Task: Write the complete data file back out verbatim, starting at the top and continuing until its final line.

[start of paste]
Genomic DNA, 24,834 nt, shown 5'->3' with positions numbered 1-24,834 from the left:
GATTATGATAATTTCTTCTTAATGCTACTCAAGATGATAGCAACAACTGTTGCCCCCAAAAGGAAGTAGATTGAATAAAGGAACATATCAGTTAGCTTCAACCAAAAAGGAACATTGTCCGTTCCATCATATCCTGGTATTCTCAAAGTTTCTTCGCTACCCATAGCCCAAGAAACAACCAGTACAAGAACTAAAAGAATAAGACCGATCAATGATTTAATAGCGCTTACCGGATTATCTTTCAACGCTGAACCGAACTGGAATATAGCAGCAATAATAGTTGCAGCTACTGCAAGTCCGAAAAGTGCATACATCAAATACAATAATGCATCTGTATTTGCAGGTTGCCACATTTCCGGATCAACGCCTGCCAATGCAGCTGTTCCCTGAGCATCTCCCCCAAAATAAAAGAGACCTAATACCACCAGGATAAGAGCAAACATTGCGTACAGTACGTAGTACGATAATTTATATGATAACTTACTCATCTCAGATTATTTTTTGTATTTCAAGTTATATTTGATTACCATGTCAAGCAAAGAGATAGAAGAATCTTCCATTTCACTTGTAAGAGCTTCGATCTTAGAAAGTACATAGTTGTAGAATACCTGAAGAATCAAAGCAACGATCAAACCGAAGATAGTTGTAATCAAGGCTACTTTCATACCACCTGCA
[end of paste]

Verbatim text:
Genomic DNA, 24,834 nt, shown 5'->3' with positions numbered 1-24,834 from the left:
GATTATGATAATTTCTTCTTAATGCTACTCAAGATGATAGCAACAACTGTTGCCCCCAAAAGGAAGTAGATTGAATAAAGGAACATATCAGTTAGCTTCAACCAAAAAGGAACATTGTCCGTTCCATCATATCCTGGTATTCTCAAAGTTTCTTCGCTACCCATAGCCCAAGAAACAACCAGTACAAGAACTAAAAGAATAAGACCGATCAATGATTTAATAGCGCTTACCGGATTATCTTTCAACGCTGAACCGAACTGGAATATAGCAGCAATAATAGTTGCAGCTACTGCAAGTCCGAAAAGTGCATACATCAAATACAATAATGCATCTGTATTTGCAGGTTGCCACATTTCCGGATCAACGCCTGCCAATGCAGCTGTTCCCTGAGCATCTCCCCCAAAATAAAAGAGACCTAATACCACCAGGATAAGAGCAAACATTGCGTACAGTACGTAGTACGATAATTTATATGATAACTTACTCATCTCAGATTATTTTTTGTATTTCAAGTTATATTTGATTACCATGTCAAGCAAAGAGATAGAAGAATCTTCCATTTCACTTGTAAGAGCTTCGATCTTAGAAAGTACATAGTTGTAGAATACCTGAAGAATCAAAGCAACGATCAAACCGAAGATAGTTGTAATCAAGGCTACTTTCATACCACCTGCA